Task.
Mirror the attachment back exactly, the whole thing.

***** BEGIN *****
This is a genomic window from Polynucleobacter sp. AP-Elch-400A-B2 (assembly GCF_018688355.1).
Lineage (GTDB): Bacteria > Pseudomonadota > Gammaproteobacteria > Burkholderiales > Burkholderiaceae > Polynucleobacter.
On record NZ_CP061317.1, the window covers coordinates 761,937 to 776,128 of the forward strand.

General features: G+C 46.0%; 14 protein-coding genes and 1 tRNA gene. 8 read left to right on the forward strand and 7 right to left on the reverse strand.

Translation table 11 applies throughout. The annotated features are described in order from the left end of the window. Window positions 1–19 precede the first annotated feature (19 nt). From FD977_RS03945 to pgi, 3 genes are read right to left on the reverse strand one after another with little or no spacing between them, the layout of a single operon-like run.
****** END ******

This is a genomic window from Polynucleobacter sp. AP-Elch-400A-B2 (assembly GCF_018688355.1).
Lineage (GTDB): Bacteria > Pseudomonadota > Gammaproteobacteria > Burkholderiales > Burkholderiaceae > Polynucleobacter.
On record NZ_CP061317.1, the window covers coordinates 761,937 to 776,128 of the forward strand.

General features: G+C 46.0%; 14 protein-coding genes and 1 tRNA gene. 8 read left to right on the forward strand and 7 right to left on the reverse strand.

Translation table 11 applies throughout. The annotated features are described in order from the left end of the window. Window positions 1–19 precede the first annotated feature (19 nt). From FD977_RS03945 to pgi, 3 genes are read right to left on the reverse strand one after another with little or no spacing between them, the layout of a single operon-like run.